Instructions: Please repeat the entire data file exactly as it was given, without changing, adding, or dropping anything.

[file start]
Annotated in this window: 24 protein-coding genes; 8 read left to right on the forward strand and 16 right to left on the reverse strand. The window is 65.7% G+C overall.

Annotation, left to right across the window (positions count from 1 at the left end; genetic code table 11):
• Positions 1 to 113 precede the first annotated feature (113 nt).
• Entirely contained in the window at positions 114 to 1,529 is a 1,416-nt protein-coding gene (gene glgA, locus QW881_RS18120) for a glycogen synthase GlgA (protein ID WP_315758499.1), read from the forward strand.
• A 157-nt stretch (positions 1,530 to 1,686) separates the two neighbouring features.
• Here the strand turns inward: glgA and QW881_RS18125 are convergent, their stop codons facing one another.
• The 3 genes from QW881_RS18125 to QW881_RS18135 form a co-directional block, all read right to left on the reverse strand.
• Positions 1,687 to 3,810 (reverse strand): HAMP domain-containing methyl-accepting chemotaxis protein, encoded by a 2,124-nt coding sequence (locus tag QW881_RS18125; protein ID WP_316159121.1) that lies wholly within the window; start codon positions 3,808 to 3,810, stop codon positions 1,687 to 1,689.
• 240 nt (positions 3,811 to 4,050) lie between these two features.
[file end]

Annotated in this window: 24 protein-coding genes; 8 read left to right on the forward strand and 16 right to left on the reverse strand. The window is 65.7% G+C overall.

Annotation, left to right across the window (positions count from 1 at the left end; genetic code table 11):
• Positions 1 to 113 precede the first annotated feature (113 nt).
• Entirely contained in the window at positions 114 to 1,529 is a 1,416-nt protein-coding gene (gene glgA, locus QW881_RS18120) for a glycogen synthase GlgA (protein ID WP_315758499.1), read from the forward strand.
• A 157-nt stretch (positions 1,530 to 1,686) separates the two neighbouring features.
• Here the strand turns inward: glgA and QW881_RS18125 are convergent, their stop codons facing one another.
• The 3 genes from QW881_RS18125 to QW881_RS18135 form a co-directional block, all read right to left on the reverse strand.
• Positions 1,687 to 3,810 (reverse strand): HAMP domain-containing methyl-accepting chemotaxis protein, encoded by a 2,124-nt coding sequence (locus tag QW881_RS18125; protein ID WP_316159121.1) that lies wholly within the window; start codon positions 3,808 to 3,810, stop codon positions 1,687 to 1,689.
• 240 nt (positions 3,811 to 4,050) lie between these two features.